Mormonism used to be much more clear, assertive, experimental, and creative with its doctrine. Since the formation of the Corporation of the Presiding Bishop a century ago, there has been no innovation in doctrine, merely a blanding down and consolidation of belief and ritual. The establishment of Correlation in the 1960’s was the first nail in the coffin of doctrinal innovation in Mormonism, and ongoing correlation efforts have tried to muddle and mix and sanitise what Mormonism used to be until what is left is a bland, globally palatable spiritual gruel. This process is not without difficulty when it comes to awkward historical artefacts such as polygamy. Consider:

  1. 19th century Mormons called polygamy “the Capstone of Mormon Doctrine” and considered it as essential as temple ordinances to progress to godhood. Polygamists fled from authorities, went to prison, and gave up personal property because their religious convictions were so strong.
  2. Modern Mormons dismiss polygamy as a “practise” and either believe it was only temporarily commanded as a test of faith or to “build up the kingdom”, or that it was a mistake and never should have been practised at all.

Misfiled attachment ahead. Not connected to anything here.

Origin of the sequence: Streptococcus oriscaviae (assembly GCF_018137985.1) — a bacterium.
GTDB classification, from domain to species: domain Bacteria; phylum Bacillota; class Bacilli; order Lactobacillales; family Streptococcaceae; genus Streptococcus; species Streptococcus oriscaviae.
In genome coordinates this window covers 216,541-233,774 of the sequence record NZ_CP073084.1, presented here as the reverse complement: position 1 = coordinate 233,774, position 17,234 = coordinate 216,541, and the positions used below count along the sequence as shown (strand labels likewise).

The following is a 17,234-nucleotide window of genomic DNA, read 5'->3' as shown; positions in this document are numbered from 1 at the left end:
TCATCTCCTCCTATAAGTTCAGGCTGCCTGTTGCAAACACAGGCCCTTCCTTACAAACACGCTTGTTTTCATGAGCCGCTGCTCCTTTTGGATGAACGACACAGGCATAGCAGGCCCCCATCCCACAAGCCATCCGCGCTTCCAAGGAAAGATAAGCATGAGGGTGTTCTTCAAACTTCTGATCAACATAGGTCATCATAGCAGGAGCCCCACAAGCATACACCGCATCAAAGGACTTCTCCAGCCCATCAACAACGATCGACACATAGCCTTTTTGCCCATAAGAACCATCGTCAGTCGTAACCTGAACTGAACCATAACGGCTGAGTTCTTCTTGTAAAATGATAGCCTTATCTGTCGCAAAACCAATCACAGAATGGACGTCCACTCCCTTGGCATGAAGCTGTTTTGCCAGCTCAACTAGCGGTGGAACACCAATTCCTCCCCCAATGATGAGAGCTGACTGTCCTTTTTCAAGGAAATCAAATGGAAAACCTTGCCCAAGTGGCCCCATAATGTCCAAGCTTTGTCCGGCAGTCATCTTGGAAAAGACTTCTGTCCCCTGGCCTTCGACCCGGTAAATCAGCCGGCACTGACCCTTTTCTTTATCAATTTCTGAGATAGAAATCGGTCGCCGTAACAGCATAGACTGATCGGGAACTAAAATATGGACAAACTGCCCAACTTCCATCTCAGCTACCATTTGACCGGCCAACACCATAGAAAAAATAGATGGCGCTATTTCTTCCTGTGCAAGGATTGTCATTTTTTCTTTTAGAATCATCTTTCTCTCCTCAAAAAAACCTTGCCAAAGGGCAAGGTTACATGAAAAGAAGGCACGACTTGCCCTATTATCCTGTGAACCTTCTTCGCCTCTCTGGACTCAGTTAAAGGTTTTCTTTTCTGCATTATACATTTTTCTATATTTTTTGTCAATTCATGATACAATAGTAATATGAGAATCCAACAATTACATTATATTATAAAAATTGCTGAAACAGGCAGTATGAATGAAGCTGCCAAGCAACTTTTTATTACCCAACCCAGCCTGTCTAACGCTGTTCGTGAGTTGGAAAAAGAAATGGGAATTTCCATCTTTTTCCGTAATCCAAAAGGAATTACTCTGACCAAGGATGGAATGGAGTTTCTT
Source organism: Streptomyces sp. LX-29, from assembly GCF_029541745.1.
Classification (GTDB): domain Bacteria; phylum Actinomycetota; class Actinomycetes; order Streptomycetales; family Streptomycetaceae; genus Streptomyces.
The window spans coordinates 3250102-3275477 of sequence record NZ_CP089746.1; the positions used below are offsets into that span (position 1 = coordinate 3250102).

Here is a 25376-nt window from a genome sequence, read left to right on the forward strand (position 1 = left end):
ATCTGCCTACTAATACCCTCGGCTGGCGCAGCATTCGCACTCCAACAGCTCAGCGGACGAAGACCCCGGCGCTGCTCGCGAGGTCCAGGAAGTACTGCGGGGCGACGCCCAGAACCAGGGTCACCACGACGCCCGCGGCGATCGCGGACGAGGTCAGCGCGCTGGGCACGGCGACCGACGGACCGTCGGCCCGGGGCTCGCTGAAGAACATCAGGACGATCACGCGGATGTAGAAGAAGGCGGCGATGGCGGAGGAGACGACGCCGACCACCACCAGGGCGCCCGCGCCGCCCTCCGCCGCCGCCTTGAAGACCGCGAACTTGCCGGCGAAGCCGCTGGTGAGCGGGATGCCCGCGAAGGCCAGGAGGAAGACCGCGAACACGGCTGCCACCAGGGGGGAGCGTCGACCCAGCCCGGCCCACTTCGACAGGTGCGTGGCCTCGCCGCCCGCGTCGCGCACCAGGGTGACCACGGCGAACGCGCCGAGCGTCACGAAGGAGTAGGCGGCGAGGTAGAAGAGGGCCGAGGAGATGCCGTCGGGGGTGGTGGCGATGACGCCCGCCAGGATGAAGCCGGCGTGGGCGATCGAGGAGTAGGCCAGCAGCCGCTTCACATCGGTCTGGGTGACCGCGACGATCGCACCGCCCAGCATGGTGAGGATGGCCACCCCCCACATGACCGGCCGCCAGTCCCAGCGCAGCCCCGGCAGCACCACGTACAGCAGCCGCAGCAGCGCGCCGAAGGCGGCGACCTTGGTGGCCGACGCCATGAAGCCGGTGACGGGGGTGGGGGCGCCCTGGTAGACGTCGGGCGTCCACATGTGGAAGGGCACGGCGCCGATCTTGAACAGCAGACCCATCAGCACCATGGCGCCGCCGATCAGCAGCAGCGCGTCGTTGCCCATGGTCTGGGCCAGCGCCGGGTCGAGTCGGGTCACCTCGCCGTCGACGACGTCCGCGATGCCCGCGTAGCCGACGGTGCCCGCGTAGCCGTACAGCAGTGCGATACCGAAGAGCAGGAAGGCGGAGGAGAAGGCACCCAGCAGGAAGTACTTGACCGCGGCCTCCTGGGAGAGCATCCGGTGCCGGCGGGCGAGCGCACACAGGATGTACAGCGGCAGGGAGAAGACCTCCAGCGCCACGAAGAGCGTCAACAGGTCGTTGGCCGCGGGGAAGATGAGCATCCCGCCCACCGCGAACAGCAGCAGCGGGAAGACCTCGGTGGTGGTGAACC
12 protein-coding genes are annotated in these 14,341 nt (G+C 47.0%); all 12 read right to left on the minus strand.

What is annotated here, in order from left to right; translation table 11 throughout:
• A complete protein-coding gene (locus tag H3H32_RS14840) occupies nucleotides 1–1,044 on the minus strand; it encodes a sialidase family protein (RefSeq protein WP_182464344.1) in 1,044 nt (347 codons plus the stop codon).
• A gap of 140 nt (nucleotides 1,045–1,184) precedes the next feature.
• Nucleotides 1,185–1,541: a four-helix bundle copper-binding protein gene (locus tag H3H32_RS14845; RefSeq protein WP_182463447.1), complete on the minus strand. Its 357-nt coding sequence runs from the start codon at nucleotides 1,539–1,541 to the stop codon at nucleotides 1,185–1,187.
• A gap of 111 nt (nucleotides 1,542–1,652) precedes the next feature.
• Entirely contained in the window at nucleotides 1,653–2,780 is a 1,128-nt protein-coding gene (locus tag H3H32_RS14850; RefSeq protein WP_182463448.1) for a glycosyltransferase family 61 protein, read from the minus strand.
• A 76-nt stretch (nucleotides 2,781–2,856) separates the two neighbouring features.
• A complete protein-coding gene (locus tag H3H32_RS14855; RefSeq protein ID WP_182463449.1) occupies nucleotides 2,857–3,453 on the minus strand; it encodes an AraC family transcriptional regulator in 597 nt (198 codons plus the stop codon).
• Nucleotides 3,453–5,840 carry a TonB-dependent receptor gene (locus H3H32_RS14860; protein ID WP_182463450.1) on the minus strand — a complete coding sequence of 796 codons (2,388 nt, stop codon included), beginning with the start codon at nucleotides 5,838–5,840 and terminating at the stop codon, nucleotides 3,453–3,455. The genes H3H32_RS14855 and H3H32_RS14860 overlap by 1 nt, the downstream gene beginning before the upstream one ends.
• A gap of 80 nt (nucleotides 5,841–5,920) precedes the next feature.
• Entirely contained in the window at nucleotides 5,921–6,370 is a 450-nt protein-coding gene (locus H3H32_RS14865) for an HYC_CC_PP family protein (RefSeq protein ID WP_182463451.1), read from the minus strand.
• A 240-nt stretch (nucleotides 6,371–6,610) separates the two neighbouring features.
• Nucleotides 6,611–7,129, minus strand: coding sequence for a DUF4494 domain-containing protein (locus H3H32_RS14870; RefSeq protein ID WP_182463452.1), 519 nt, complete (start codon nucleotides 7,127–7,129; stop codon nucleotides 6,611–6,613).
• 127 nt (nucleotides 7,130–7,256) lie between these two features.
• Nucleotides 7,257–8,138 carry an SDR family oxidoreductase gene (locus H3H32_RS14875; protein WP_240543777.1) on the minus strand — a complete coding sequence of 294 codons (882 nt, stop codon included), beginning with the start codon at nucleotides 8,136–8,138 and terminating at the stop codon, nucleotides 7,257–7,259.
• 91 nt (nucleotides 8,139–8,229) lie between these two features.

3. Either 19th century Mormons were wrong or modern Mormons are.
  4. This leads to an uncomfortable conclusion that the modern church can’t be “true” because it was either wrong to establish polygamy as a point of doctrine or wrong to abandon it.
  5. In response to this problem, a lot of Mormons rely on materials pumped out by the Ministry of Truth to help them Doublethink it away, and the rest hope it will all just go away.

The “ignore it and hope it goes away” stance, which the Church has been clinging to for the last several decades, is not paying off as a good long-term strategy. It makes Mormons angry, confused, and/or neurotic. I’ve seen four basic types of response to this issue, which will continue to fester until the Church makes an open, clear declaration on the subject:

1. Ignorance or Indifference

Thanks to the careful manipulation of history that takes place in Sunday school, many Mormons are ignorant of the fact that polygamy was ever practised by LDS people. Some are vaguely aware but don’t take interest in the subject. The danger is that ignorance can lead to Mormons saying misinformed things that reflect badly on the Church. I was told for years by LDS teachers and priesthood leaders that rumours of polygamy were just vicious lies made up by anti-Mormons, and felt quite the fool when I found out I’d been repeating their lies for years.